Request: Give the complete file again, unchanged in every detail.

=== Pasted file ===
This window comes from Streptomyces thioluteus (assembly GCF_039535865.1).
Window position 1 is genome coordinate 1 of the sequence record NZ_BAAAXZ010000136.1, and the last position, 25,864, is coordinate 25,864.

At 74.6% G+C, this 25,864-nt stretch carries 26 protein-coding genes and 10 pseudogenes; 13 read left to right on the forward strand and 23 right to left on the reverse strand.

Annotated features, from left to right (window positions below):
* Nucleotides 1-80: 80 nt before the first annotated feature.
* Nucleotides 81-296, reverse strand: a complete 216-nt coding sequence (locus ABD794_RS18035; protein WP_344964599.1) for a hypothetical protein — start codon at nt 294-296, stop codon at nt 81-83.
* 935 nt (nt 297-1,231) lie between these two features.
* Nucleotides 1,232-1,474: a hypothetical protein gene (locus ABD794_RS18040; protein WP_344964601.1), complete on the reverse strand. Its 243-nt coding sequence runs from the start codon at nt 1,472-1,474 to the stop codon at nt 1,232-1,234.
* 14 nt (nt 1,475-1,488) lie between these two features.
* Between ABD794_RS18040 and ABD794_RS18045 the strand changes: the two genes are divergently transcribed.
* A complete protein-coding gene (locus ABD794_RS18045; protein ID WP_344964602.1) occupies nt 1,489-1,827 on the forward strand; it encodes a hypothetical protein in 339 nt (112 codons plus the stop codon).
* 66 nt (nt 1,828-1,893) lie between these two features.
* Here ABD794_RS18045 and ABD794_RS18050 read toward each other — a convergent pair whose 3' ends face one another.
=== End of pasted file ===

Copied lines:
This window comes from Streptomyces thioluteus (assembly GCF_039535865.1).
Window position 1 is genome coordinate 1 of the sequence record NZ_BAAAXZ010000136.1, and the last position, 25,864, is coordinate 25,864.

At 74.6% G+C, this 25,864-nt stretch carries 26 protein-coding genes and 10 pseudogenes; 13 read left to right on the forward strand and 23 right to left on the reverse strand.

Annotated features, from left to right (window positions below):
* Nucleotides 1-80: 80 nt before the first annotated feature.
* Nucleotides 81-296, reverse strand: a complete 216-nt coding sequence (locus ABD794_RS18035; protein WP_344964599.1) for a hypothetical protein — start codon at nt 294-296, stop codon at nt 81-83.
* 935 nt (nt 297-1,231) lie between these two features.
* Nucleotides 1,232-1,474: a hypothetical protein gene (locus ABD794_RS18040; protein WP_344964601.1), complete on the reverse strand. Its 243-nt coding sequence runs from the start codon at nt 1,472-1,474 to the stop codon at nt 1,232-1,234.
* 14 nt (nt 1,475-1,488) lie between these two features.
* Between ABD794_RS18040 and ABD794_RS18045 the strand changes: the two genes are divergently transcribed.
* A complete protein-coding gene (locus ABD794_RS18045; protein ID WP_344964602.1) occupies nt 1,489-1,827 on the forward strand; it encodes a hypothetical protein in 339 nt (112 codons plus the stop codon).
* 66 nt (nt 1,828-1,893) lie between these two features.
* Here ABD794_RS18045 and ABD794_RS18050 read toward each other — a convergent pair whose 3' ends face one another.